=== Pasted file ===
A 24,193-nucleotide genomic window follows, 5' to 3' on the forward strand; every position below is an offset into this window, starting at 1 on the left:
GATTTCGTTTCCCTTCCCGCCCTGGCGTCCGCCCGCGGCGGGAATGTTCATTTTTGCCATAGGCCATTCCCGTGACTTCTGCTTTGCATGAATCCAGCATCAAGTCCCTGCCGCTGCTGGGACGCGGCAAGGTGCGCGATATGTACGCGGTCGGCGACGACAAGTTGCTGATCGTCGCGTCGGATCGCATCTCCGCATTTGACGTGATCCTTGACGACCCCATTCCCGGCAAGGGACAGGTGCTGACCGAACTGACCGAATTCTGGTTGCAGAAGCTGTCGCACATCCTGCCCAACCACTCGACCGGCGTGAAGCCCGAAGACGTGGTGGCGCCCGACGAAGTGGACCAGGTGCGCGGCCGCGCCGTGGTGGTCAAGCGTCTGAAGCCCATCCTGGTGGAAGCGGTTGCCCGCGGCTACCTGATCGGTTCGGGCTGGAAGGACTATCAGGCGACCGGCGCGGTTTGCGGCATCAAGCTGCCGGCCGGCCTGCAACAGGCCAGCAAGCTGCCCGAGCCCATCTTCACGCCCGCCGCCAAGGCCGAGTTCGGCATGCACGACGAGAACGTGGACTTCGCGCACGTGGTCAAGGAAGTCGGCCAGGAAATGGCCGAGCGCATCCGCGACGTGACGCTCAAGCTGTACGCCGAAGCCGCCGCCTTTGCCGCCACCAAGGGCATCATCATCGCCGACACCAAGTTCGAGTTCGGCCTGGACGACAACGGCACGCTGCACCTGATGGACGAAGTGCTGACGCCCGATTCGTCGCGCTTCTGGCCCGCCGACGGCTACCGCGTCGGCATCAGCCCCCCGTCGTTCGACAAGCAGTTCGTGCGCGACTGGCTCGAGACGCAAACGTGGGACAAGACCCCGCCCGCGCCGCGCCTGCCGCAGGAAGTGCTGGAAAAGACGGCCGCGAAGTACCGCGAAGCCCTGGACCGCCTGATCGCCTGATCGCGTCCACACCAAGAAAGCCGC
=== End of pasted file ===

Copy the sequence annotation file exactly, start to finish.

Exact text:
A 24,193-nucleotide genomic window follows, 5' to 3' on the forward strand; every position below is an offset into this window, starting at 1 on the left:
GATTTCGTTTCCCTTCCCGCCCTGGCGTCCGCCCGCGGCGGGAATGTTCATTTTTGCCATAGGCCATTCCCGTGACTTCTGCTTTGCATGAATCCAGCATCAAGTCCCTGCCGCTGCTGGGACGCGGCAAGGTGCGCGATATGTACGCGGTCGGCGACGACAAGTTGCTGATCGTCGCGTCGGATCGCATCTCCGCATTTGACGTGATCCTTGACGACCCCATTCCCGGCAAGGGACAGGTGCTGACCGAACTGACCGAATTCTGGTTGCAGAAGCTGTCGCACATCCTGCCCAACCACTCGACCGGCGTGAAGCCCGAAGACGTGGTGGCGCCCGACGAAGTGGACCAGGTGCGCGGCCGCGCCGTGGTGGTCAAGCGTCTGAAGCCCATCCTGGTGGAAGCGGTTGCCCGCGGCTACCTGATCGGTTCGGGCTGGAAGGACTATCAGGCGACCGGCGCGGTTTGCGGCATCAAGCTGCCGGCCGGCCTGCAACAGGCCAGCAAGCTGCCCGAGCCCATCTTCACGCCCGCCGCCAAGGCCGAGTTCGGCATGCACGACGAGAACGTGGACTTCGCGCACGTGGTCAAGGAAGTCGGCCAGGAAATGGCCGAGCGCATCCGCGACGTGACGCTCAAGCTGTACGCCGAAGCCGCCGCCTTTGCCGCCACCAAGGGCATCATCATCGCCGACACCAAGTTCGAGTTCGGCCTGGACGACAACGGCACGCTGCACCTGATGGACGAAGTGCTGACGCCCGATTCGTCGCGCTTCTGGCCCGCCGACGGCTACCGCGTCGGCATCAGCCCCCCGTCGTTCGACAAGCAGTTCGTGCGCGACTGGCTCGAGACGCAAACGTGGGACAAGACCCCGCCCGCGCCGCGCCTGCCGCAGGAAGTGCTGGAAAAGACGGCCGCGAAGTACCGCGAAGCCCTGGACCGCCTGATCGCCTGATCGCGTCCACACCAAGAAAGCCGC